Fourth. It is finally contended that the exemption of the barangays of the City of Manila from the requirement to hold elections for SK officers on December 4, 1992 would deny the youth voters in those barangays of the equal protection of laws. Respondents claim that only in the barangays in the City of Manila, which then numbered 897, were elections for SK not held in 1992 on the ground that between January 1, 1988 and January 1, 1992 there had already been SK elections held, when, according to petitioners’ own evidence, during that period, SK elections had actually been conducted in 5,000 barangays.
Whether this claim is true cannot be ascertained from the records of this case. Merely showing that there were 5,000 barangays which similarly held KB elections between January 1, 1988 and January 1, 1992 does not prove that despite that fact these same barangays were permitted to hold elections on December 4, 1992. For one thing, according to the Manila Bulletin issue of November 18, 1992 (p. 9), 568 barangays in the Province of Bulacan did not have SK elections on December 4, 1992 either, because they already had elections between January 1, 1988 and January 1, 1992. For another, even assuming that only barangays in Manila were not permitted to hold SK elections on December 4, 1992 while the rest of the 5,000 barangays were allowed even if KB elections had already been held there before, this fact does not give the youth voters in the 897 Manila barangays ground for complaint because what the other barangays did was contrary to law. There is no discrimination here.
In People v. Vera this Court struck down the Probation Law because it permitted unequal application of its benefits by making its applicability depend on the decision of provincial governments to appropriate or not to appropriate funds for the salaries of probation officers, with the result that those not disposed to allow the benefits of probations to be enjoyed by their inhabitants could simply omit to provide for the salaries of probation officers. The difference between that case and the one at bar lies in the fact that what youth voters in the other barangays might have been allowed was not a right which was denied to youth voters in Manila. If those barangays were not entitled to have SK elections on December 4, 1992 but nevertheless were allowed to have such elections, that fact did not mean those in Manila should similarly have been allowed to conduct elections on December 4, 1992 because the fact was that they already had their own, just two years before on May 26, 1990. Respondents’ equal protection argument violates the dictum that one wrong does not make another wrong right.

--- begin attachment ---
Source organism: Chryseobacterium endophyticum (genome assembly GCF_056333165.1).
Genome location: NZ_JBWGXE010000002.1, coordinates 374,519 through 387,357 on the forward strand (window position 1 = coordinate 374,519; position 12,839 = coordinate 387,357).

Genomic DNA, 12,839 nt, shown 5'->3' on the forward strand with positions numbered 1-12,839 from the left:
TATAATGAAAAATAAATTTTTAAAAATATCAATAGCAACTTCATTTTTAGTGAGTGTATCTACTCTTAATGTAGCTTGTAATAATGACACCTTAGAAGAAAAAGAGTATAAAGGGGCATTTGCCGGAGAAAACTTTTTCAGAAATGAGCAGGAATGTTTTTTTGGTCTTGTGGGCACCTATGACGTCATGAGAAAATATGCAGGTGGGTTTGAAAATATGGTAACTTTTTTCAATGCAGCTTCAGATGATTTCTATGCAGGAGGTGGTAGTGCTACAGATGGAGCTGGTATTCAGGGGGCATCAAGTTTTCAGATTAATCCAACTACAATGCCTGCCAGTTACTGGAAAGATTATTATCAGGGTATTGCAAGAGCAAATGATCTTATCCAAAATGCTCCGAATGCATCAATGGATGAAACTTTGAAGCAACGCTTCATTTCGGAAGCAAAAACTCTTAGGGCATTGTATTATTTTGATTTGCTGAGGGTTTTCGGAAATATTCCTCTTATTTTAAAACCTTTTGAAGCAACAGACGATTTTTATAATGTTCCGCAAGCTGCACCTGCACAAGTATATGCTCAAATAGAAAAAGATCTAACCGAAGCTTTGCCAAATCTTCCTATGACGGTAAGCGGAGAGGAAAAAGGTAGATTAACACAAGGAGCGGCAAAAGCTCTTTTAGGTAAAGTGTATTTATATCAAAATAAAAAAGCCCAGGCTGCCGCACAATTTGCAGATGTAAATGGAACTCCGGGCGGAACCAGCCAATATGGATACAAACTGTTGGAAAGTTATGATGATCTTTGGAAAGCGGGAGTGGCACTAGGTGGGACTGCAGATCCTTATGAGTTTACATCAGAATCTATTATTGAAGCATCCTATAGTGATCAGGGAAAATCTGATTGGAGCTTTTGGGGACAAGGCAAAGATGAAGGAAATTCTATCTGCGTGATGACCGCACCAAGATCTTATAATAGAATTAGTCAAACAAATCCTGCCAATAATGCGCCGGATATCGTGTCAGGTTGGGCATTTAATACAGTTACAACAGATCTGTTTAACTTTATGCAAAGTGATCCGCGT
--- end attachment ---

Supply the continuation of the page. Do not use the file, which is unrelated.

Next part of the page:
WHEREFORE, the decision of the Regional Trial Court of Manila, Branch 36 is REVERSED and the case filed against petitioner by private respondents is DISMISSED.
Padilla, Regalado, Davide, Jr., Romero, Bellosillo, Melo, Puno, Vitug, Kapunan, Francisco, Hermosisima, Jr., and Panganiban, JJ., concur.
Narvasa, C.J., and Torres, Jr., J., on leave.
 Per Judge Wilfredo D. Reyes, Rollo, pp. 72-80.
 Resolution No. 2499, §§2 and 4.
 The second elections were held pursuant to R.A. No. 7808, approved on September 2, 1994 which provided that “the regular elections for the sangguniang kabataan shall be held on the first Monday of May 1996: Provided, further, That the succeeding regular elections for the sangguniang kabataan shall be held every three (3) years thereafter; Provided, finally, that the national, special metropolitan, provincial, city, and municipal federations of the sangguniang kabataan shall conduct the election of their respective officers thirty (30) days after the May 1996 sangguniang kabataan elections on dates to be scheduled by the Commission on Elections.”
 Southern Pac. Terminal Co. v. ICC, 219 U.S. 498, 55 L.Ed. 310 (1911); Moore v. Ogilvie, 394 U.S. 814, 23 L.Ed.2d 1 (1969) (challenge to signature requirement on nominating petitions, election had been held before the U.S. Supreme Court could decide case); Dunn v. Blumstein, 405 U.S. 330, 31 L.Ed.2d 274 (1972) (U.S. Supreme Court decided merits of a challenge to durational residency requirement for voting even though Blumstein had in the meantime satisfied that requirement).
 Id. at 515, 55 L.Ed. at 316.
 410 U.S. 113, 35 L.Ed.2d 147 (1973).
 Id. at 125, 35 L.Ed.2d at 161.
 243 SCRA 422 (1995).
 Id. at 426.
 Id. at 434.
 Panama Refining Co. v. Ryan, 293 U.S. 388, 79 L.Ed. 469 (1935).
 Cruz v. Youngberg, 56 Phil. 234 (1931); Edu v. Ericta, 146 Phil. 469 (1970).
 Records of Deliberations of the Bicameral Conference Committee on Local Government, May 31, 1991, pp. 4-5 (emphasis added).
 Municipality of San Narciso, Quezon v. Mendez, Sr., 239 SCRA 11 (1994).
 65 Phil. 56 (1937).